HIST277JJY – Introduction to Modern World History from the 1500s to the Present
Please be advised that students are responsible for reading every single word of this syllabus in its entirety!
Instructor: Albert Daniel James Jacobson
Contact: The best way to reach me is through office hours. If you cannot attend my office hours, I am available via e-mail as well. Information in this regard will only be given in class.
Hours of availability: I will be available for office hours Mondays, Wednesdays, and Fridays from 15:10pm-17:10pm in Room H330A.
Class Meeting Times: Mondays, Wednesdays, and Fridays from 13:10pm to 15:00pm. Please make every effort to come to class on time and give me ten minutes or so to make it to office hours.
Course Description: This course takes a Eurocentric approach to the study of modern history from the 1500s to the present time period. We will begin with topics that explore the sixteenth century such as Europe and the Renaissance. We will then move onto looking at the seventeenth century where we will discuss the fall of great powers and will swiftly move into the eighteenth century where we will look at Asia and Africa and the New World and New Age. After we look at the earlier portions of the modern period as per the course, we will move into The Era of the French Revolution and will explore topics relating to the last part of the 18th C and the Napoleonic Epoch. In the latter half of this course, we will investigate the nineteenth century and look at the two World Wars and the Cold War. For more contemporary history, we will look at some of the historical issues in the 1970s to the present with special emphasis on the Cold War Era, War in the Balkans, Wars in Africa, The Africa Question and The Matter with the East. Here we will examine the historical relations with the Western and Eastern parts of the world by looking at specific case studies of Western interest and disinterest in the Old World and its troubles.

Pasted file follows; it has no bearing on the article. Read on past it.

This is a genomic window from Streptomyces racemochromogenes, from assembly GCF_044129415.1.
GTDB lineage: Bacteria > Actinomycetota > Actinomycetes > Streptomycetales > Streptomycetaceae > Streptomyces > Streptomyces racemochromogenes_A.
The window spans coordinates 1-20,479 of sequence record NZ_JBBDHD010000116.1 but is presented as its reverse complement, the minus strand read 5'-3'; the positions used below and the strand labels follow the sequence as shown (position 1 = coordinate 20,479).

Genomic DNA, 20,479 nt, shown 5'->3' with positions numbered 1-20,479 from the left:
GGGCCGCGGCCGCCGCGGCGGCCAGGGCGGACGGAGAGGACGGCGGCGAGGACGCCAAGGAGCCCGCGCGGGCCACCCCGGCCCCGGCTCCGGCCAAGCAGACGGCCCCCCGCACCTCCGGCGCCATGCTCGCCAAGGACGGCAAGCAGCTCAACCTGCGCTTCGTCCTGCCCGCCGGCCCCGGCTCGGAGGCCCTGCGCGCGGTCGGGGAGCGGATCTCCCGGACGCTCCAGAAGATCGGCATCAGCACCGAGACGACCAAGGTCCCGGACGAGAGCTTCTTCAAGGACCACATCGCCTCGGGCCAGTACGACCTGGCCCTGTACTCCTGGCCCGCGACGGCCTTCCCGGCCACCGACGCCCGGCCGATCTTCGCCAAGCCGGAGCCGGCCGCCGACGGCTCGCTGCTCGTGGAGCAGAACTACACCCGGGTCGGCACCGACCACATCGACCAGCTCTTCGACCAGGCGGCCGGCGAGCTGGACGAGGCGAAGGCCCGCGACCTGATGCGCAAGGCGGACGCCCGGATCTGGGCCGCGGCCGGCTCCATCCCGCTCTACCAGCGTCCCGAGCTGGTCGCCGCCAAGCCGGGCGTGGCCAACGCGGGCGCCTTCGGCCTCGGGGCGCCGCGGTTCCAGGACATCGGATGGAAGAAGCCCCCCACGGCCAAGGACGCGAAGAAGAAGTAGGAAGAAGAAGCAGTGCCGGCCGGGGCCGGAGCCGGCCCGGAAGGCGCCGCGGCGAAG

The following are core objectives of this course:
· To give students insights into the study and historiography relating to Modern History
· To enhance students’ speaking skills through participation in tutorials and lecture meetings
· To enhance students’ writing skills through completion of core assignments
· To give students a broad overview of Modern History
· To aid students in developing their critical analytic and thinking skills
The Course Textbook is Paul Hamlyn’s: Larousse Encyclopedia of Modern History: From 1500 to the Present. It is available at the UBookStore. A note on this text is that it is fairly old, but it contains the information that you will need to know for this class. The book is not expensive and can be purchased from other booksellers such as www.amazon.ca or Barnes and Noble. Be forewarned that this book may not be available in all of these places so your best bet may be to purchase it at our Bookstore.
Course Requirements: This course tends to be fairly large. Consequently, in order for you to succeed the following are a few “rules:”
· Before each and every class, you must make sure that you have completed your readings. This should not be much to ask for. You have to read usually a chapter or two per week and occasionally a few pages from outside sources that I provide links to on our course website.
· Fully participate in all components of HIS277JJY – this means more than just showing up and taking notes in class and tutorial, but also talking a few times throughout the semester. You will find the experience a lot more enjoyable if you communicate your ideas. It is not necessary to participate constantly in lectures, but you should have at least one comment during each tutorial.
· Attend each of your tutorials with questions, comments, and concerns in mind. Those who attend tutorials are also more prepared for assignments and tests because all of this is covered during tutorial meetings.